Could Dvorak Be Right?

By on April 18, 2006

Some not too kind things have been said about John C. Dvorak around here, much of it well deserved. But I’m wondering if his assertion that Apple is steering towards Windows is so far off base. I stand by my disagreement with him on why he thinks it’s a done deal, but there are other factors at play.

I was thinking about the whole Boot Camp thing last weekend, and came to a scary realization; now that Apple is building Intel-powered machines and providing the software to run Windows XP on them, how will developers react to the situation? How many will simply drop support for OS X and suggest that their Mac-using customer base install XP in order to use their software? As good as OS X is, the OS isn’t worth much if the big players won’t build software to run on it.

Who knows; between Boot Camp and Darwine, there may not be any new native OS X software being developed in five years. And there will be no option but to run Windows on our Macs. God help us all.

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  1. I don’t think that Apple’s Boot Camp or they’re move to Intel would decrease the number of developers. Writing programs for the Mac has always been different than writing them for Windows, and those who were writing for the Mac will continue writing for the Mac, regardless of the architecture.

    Come to think about it, Apple has relieved developers from the burden of having to implement hardware-specific stuff for 2 different architectures. Now you can write the low-level stuff for only x86 (which should work on Windows, Linux and OSX), and slap a GUI layer over it.

    I know I’m simplifying too much, but I think Apple stands in a better position to make such a move than it was 8-10 years ago. Impossible as it might sound, but it can harm the Windows market.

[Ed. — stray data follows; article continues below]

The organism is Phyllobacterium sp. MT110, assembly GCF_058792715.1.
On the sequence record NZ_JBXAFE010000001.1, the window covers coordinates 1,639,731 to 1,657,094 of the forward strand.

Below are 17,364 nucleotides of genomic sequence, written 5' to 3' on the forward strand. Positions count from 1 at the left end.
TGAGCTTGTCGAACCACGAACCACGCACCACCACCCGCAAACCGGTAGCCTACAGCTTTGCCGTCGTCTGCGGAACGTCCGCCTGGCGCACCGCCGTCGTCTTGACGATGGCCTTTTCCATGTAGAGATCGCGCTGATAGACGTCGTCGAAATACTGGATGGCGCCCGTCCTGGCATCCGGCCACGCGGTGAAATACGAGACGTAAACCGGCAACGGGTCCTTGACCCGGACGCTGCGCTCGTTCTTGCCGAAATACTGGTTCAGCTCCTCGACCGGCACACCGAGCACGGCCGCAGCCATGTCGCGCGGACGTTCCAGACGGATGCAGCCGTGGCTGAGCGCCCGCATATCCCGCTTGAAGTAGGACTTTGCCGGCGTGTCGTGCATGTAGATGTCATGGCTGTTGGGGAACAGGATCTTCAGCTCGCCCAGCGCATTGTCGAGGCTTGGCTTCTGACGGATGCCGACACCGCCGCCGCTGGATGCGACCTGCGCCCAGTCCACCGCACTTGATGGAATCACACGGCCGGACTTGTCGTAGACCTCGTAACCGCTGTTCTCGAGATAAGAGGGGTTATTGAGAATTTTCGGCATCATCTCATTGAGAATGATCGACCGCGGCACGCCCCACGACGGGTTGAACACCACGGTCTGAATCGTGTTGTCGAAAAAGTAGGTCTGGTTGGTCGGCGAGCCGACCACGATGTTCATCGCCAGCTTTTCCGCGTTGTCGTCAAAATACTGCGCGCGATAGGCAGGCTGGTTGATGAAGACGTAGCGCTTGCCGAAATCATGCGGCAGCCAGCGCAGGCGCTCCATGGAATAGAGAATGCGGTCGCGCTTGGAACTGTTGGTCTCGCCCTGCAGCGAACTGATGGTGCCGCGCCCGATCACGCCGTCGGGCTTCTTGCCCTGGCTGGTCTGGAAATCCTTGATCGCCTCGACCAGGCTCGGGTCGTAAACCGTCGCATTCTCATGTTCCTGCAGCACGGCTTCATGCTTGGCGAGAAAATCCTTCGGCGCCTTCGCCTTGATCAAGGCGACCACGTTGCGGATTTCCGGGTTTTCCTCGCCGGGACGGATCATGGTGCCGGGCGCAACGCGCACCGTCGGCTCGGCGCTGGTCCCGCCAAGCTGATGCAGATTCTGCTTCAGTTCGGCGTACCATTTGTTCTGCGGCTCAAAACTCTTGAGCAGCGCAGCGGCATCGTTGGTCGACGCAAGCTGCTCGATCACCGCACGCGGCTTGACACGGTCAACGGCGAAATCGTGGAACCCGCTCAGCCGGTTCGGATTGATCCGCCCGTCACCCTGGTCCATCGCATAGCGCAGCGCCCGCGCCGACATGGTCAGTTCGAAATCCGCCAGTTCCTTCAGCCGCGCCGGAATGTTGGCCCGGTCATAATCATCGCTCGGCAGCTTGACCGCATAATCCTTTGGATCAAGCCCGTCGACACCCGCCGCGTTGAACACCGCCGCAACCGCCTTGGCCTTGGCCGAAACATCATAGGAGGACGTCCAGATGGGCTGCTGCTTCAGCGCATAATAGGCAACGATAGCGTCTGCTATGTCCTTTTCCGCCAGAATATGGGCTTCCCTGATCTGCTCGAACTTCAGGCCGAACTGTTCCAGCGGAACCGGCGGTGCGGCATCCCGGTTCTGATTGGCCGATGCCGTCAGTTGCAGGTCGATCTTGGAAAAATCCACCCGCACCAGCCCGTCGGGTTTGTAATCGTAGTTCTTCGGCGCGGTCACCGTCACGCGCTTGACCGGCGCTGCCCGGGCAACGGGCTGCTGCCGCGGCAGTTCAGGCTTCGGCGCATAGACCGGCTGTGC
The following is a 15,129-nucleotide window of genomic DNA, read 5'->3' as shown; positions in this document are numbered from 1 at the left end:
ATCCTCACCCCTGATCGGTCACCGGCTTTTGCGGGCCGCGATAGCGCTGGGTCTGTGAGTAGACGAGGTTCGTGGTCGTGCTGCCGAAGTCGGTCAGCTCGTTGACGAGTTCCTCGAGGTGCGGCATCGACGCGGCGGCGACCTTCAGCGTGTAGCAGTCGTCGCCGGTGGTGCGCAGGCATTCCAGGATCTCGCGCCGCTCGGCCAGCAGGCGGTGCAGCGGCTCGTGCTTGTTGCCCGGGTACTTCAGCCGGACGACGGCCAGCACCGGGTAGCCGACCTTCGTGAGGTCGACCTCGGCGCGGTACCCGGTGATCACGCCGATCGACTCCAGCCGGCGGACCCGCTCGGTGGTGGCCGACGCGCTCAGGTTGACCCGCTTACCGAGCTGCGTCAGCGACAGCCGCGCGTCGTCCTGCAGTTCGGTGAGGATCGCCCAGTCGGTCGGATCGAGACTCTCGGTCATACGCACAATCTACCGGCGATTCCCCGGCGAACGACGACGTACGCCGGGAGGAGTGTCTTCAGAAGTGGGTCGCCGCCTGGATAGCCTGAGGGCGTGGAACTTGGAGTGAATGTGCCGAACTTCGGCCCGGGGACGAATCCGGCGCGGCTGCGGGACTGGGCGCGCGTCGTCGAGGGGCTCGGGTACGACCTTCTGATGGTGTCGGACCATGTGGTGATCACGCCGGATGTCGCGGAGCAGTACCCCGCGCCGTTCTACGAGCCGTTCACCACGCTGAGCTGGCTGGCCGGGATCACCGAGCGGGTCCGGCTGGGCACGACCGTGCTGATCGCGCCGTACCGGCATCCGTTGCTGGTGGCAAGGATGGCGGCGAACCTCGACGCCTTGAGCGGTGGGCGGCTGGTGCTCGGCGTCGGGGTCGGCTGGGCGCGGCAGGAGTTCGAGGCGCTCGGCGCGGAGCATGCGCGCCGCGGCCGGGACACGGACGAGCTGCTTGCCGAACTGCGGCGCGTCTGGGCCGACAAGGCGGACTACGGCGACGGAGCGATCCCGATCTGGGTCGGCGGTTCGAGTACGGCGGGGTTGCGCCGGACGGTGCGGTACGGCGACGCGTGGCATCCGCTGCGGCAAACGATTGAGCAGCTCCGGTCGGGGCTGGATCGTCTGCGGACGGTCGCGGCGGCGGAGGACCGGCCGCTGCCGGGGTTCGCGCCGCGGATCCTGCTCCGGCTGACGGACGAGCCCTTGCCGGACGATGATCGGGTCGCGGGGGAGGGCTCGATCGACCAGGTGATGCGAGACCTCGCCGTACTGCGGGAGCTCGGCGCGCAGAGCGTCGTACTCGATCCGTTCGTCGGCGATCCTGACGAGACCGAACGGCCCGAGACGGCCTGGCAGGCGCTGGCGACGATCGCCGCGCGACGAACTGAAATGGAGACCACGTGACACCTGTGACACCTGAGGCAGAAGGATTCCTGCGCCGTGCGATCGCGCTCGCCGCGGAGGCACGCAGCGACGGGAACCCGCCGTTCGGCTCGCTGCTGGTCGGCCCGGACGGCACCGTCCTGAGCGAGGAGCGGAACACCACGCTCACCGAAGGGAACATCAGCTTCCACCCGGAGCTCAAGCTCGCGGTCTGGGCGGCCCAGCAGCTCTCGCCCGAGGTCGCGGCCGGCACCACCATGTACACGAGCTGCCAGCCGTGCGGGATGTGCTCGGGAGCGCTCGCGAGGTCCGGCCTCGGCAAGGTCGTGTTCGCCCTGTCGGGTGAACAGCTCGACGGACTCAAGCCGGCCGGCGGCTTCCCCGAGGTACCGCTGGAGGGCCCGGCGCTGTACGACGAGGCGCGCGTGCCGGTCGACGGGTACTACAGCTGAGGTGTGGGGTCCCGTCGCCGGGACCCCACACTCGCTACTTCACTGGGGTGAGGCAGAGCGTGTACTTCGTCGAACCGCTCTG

2. Glad to see you are stepping towards agreeing with Dvorak’s position :-)

    I’m not sure who said it but I hear a better prediction about the next version of Apple’s OS. It may have the ability to launch windows apps running native Windows XP virtual machines. So instead of rebooting it would open a new windows virtual machine in OSx and run whatever app needed the windows os. If that happens companies like Adobe would probably phase out Apple OS versions because they could better production by choosing only a windows platform.

    Now that Apple released BootCamp I’m considering getting one. It supposedly runs Windows XP very fast and I like the GarageBand app and other video apps Apple includes with the system.

    Come on now, don’t you really want to admit Dvorak was right?

  3. I always thought that OS X on “regular” PC’s would be far more interesting (and better for Apple) than running XP on Macs. I’m still convinced that with regular hardware you get more value/performance for money than with Apple hardware. On the other hand, OS X is the nicest window manager I have seen for Linux so far. Bringin those two together would be really hard competition for Microsoft, and would probably make Appel the leading/defaulting OS manufacturer in a 5 year timeframe.

  4. Dvorak’s backwards.

    Its not that Apple will be moving from OSX to Windows, its that Windows users will be more apt to purchase a Mac if they can run both Windows AND OSX. Apple’s strategy is to use Microsoft’s strategy: Embrace, Adopt and Extinguish…

    Something MS has been doing to their competitors for years.

    This is sneaky way for Apple to also increase their percentage of their desktop market. People will clearly spend a little extra knowing they get the best of both worlds. In the long run, once people realize that you really don’t need XP, OSX will start becoming the dominant player.

    Logically, If you can dual boot to run that Windows only application that you MUST have, but you’re also looking at something like Pro Tools, Garagage band (a better iTunes) or even a Photoshop person, OSX clearly has the edge.

    I’m buying a MacBook once the 17″ is released, and I’ll dual boot when I need to run a Windows application — only.

  5. Windows users will be more apt to purchase a Mac if they can run both Windows AND OSX.

    Absoltuely true. I’d seriously consider a Mac now that I can boot it to Windows.

  6. Gary I completely agree. I’m looking to buy an apple now that I can have both worlds. Although I still hope they will have some kind of interoperability. Windows Vista running OSx apps and visa versa.

  7. I don’t understand the thought process of buying a Mac to run windows….You can build a PC for cheap because the componants are non-proprietary and therefore more competitively priced. If you wanted to be able to boot both systems I could see purchasing a Mac, but when all the major Mac programs are out for PC too….why the heck would you bother booting OSX? Are the free programs that come on OSX really worth the price of a buying whole Mac system and XP? Especially considering the future costs of upgrading? I’d rather purchase a PC and make it dual boot Linux + XP.

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